Time and again we get phone calls from people who seek help on how to protect themselves or their friends and relatives against false allegations. Is there any protection against false allegations and against their devastating consequences?
In the early days of the Internet, when web browsers first came on the market, I found that I had problems finding information about advice for fathers who are being put through the wringer. There were then few websites, but there were bulletin boards.
The first time I looked for whether there was a fathers rights organization in or near Edmonton, Alberta, it took me about six months for someone to put me on the right track. The lead came to me in a round-about way, in the form of advice from someone in the USA.
That experience led me to start the website for Fathers for Life. I figured that it was wrong that any man in need of help and advice would have to look for months to find it.
Now I get help requests from all over the world, but mostly from the USA and from Canada. Most of those come through e-mail, but some of them come by phone.
Early this morning I had a call from a man in Michigan whose boys had been placed in foster care because of a drug charge. He is holding a good job now and his life is on the straight and narrow, while he had the misfortune to be a passenger in a vehicle the driver of which was charged with possession and transporting drugs. Of course, he got charged and now mentioned that he had been advised to plead guilty, so as to get off easy. Well, for one thing, getting off easy involves having another offence added to his criminal record. Guilty or not, the charges he faces are at least legally warranted. That is not the case with the woman who called me last night.
The woman called because she wanted to know whether there is any way by which her son can protect himself against false allegations of domestic violence. He apparently went through a separation and divorce, and his ex got custody of his boy, of course, while he has standard visitation rights. Now his ex is charging him again with domestic violence in connection with an assault she alleges he committed when he came to pick up his son.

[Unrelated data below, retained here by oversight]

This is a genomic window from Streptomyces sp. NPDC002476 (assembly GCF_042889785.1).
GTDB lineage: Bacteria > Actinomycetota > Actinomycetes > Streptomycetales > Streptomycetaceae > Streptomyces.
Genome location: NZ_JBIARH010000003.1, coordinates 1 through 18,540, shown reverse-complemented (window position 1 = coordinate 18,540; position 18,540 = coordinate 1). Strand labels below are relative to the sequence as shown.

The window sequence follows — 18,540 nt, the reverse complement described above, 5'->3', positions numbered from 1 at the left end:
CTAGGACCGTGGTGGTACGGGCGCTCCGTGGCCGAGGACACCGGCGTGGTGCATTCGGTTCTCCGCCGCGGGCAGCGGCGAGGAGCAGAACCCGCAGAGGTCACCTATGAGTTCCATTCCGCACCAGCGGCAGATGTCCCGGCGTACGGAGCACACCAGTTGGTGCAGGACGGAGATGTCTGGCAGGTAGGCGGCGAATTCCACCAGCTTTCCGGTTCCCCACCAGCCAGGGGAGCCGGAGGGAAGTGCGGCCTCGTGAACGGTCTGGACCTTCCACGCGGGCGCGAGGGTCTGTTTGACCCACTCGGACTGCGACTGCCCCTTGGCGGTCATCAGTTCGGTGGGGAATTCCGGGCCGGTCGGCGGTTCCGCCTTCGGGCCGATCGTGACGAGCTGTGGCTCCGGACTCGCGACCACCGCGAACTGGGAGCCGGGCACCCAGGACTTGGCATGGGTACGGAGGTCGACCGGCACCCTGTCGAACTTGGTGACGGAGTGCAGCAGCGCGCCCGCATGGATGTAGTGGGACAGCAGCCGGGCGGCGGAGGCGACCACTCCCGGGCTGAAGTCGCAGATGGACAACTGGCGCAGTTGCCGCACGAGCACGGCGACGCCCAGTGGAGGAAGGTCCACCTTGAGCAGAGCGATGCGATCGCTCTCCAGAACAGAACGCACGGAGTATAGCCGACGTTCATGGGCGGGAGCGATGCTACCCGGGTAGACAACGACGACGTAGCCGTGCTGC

It appears that there were witnesses who will testify that no assault took place at the time of the exchange of the boy, but now the mother of the father asked what he can do to protect himself against further wrongful allegations of violence by her son, and how an end can be put to that apparently widespread practice of women making such allegations against men and fathers whom they want out of their lives for good, except for the child-support money they will be forced to fork over.
We got into a little bit of a discussion on that, during which I provided a run-down of the causes and history of the evolution of Canadian feminist jurisprudence. She still wanted to know what can be done to put an end to the widespread practice of making false allegations of violence and the associated injustices perpetrated by the courts.
I told her that there is no protection against that, no magic bullet, no remedy but to abolish feminism as the driving political force for the policies that make false abuse allegations so exceedingly effective and so often used effectively by women.
I explained to the woman that we live in a country that is becoming ever more socialistic, and that the evolution of Canadian feminist jurisprudence has the same Marxist roots that brought about increasingly oppressive feminist jurisprudence in the USSR. Her response was that she came from [one of the nations] in the former USSR, but that terrible injustices such as those we have here now in relation to false abuse allegations never were a problem in the area of the USSR she came from.
I disagreed with her on that, but I will let you be the judge. Have a look at Matriarchy in USSR.
- The Russian Effort to Abolish Marriage, The Atlantic Monthly, July 1926, and
- History of the evolution and destructive social impact of Soviet divorce laws